Developing a concept of how to implement a system for a client is a difficult and demanding process. Over the last few years, I have participated in dozens of such projects, as an analyst, project manager and product manager. They had different processes ended differently but what most of them had in common was the specificity of the organisations I met. This got me thinking. Are individual companies that different? Are certain industries really specific? Can the purchasing, sales and warehouse processes in each company be different? I also thought about what most companies repeated: We are a specific company; We have a different specificity; It works differently at our company; and It will not work in our organisation. Are they really justified, or is it simply fear of change?
ERP system vs. specificity of the organisation
Giving a clear answer to the above questions is difficult. The way in which any business operates is very often based on years of experience, many failures and successes, which have helped to make a company that works, produces and generates profits.
Why the consideration of organisational specificity at all? In fact, probably from the temptation to say that there must be a golden mean that will work in every company, regardless of its characteristics. Back in the not so distant past, many companies believed that the solution that would streamline processes in the company was to implement an ERP class system. It was supposed to meet the needs of the business in the areas of trade, accounting, human resources and payroll and production management. However, my observations show that ERP systems work and perform very well where processes are repeatable and similar. They do not cope, on the other hand, when the specificity mentioned before is of great importance. We are, of course, talking about production management processes.
Production management in ERP does not work: what next?
Excel is a tool that everyone knows. Need to do a report/list? Let’s use Excel for that. Need to handle the process which does not exist in ERP? Let’s add a macro, connect a view, a procedure, and Excel… will handle it. Production planning? Let’s create a schedule in Excel. But what if it turns out that sheets and tables are slowly insufficient to plan production? At this point, there is a need to do the process differently. How? Preferably with an IT system which will deal with this issue better and faster than an experienced planner.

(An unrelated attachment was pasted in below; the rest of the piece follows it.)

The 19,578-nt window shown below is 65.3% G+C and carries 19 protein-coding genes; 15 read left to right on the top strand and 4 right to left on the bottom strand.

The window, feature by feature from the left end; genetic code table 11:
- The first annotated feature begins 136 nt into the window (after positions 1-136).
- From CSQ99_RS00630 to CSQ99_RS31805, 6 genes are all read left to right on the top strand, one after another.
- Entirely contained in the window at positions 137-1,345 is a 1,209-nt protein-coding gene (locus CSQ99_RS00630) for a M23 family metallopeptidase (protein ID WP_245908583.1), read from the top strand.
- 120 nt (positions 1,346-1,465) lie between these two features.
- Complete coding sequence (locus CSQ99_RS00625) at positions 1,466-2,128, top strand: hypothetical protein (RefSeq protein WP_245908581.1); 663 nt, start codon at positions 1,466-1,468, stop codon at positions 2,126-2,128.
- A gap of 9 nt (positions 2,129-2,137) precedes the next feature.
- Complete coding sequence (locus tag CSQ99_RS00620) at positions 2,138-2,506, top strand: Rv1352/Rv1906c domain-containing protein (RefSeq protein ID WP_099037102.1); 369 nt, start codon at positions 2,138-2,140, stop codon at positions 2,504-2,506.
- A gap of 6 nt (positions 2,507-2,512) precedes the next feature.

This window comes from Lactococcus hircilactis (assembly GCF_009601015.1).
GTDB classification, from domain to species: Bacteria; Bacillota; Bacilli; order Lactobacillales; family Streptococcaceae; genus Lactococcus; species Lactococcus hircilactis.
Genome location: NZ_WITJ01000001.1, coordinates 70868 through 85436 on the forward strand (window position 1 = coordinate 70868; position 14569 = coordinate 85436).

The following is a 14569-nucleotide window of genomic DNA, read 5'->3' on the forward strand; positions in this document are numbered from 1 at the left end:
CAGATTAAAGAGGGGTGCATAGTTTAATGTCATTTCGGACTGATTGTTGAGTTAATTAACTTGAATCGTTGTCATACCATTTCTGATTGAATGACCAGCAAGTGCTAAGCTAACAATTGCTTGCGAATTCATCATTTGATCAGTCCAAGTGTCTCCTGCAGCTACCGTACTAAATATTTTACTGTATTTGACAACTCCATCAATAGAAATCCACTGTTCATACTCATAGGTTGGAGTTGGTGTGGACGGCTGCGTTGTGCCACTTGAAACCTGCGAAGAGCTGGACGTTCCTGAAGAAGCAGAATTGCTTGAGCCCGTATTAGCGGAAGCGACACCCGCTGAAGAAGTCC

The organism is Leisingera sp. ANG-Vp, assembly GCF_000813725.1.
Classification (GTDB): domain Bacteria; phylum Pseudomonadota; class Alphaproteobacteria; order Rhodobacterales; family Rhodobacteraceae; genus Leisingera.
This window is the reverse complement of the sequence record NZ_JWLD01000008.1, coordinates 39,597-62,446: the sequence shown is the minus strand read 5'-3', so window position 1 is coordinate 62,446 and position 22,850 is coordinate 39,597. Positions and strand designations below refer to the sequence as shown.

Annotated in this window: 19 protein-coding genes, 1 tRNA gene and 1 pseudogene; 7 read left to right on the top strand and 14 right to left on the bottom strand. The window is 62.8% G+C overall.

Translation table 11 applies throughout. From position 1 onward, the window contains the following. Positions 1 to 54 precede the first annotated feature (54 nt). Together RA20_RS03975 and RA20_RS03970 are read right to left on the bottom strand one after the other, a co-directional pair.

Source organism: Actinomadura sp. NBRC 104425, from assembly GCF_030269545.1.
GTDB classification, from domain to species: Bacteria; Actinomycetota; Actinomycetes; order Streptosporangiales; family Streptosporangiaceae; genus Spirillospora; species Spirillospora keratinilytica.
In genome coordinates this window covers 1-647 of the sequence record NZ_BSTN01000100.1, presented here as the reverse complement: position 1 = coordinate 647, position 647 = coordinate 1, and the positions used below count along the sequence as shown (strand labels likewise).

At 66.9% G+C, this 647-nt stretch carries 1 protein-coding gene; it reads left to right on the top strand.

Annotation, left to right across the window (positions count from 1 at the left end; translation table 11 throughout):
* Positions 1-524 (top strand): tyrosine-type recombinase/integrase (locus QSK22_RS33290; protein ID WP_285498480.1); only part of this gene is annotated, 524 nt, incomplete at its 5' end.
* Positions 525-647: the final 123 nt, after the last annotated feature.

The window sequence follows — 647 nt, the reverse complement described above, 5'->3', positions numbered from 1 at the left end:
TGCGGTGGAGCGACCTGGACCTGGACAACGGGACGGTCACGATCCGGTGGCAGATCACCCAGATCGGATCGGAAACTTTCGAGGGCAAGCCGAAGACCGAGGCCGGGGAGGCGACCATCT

APS is a solution to the problems: is it really?
The efficient implementation of an APS (Advanced Planning and Scheduling) class system is quite a challenge for any enterprise. Before the implementation work begins, it is necessary to develop a concept which will enable the achievement of business objectives and gaining of real benefits for the organisation. Here we get to the bottom of the matter, i.e. process modelling and corrections which will translate into effective management of the production process. It is at this stage that I most often encounter statements that certain processes surrounding production planning cannot be changed. Why change something that works? Why should the procurement department now have more work to do in terms of setting precise delivery dates? Why should the sales department now have to close unfulfilled sales orders?
In the above elements, the fear of change which will affect the current course of events in the organisation plays a key role. People are by nature reluctant to agree to any change unless they see real benefits for themselves.
APS: benefits of implementation
The difficulty is to see the benefits of implementing an APS class system which appear in various areas and very often are visible only from the right perspective. It is precisely the need for a broad view that makes it impossible for all participants in the process to see them. It is well known that production planning and scheduling acts as a link between the majority of processes occurring in the company, from purchasing, through warehouses, technology, production, sales, HR, to the strategic objectives of the board.
It is the responsibility of the board and senior managers to transfer the vision of an orderly and well-functioning factory to the operational staff. If this is successful, the participants in the processes surrounding production planning start to follow the same direction as the Production Planning Department. This, in turn, has a positive impact on the introducing changes in even the most “specific” organisations.
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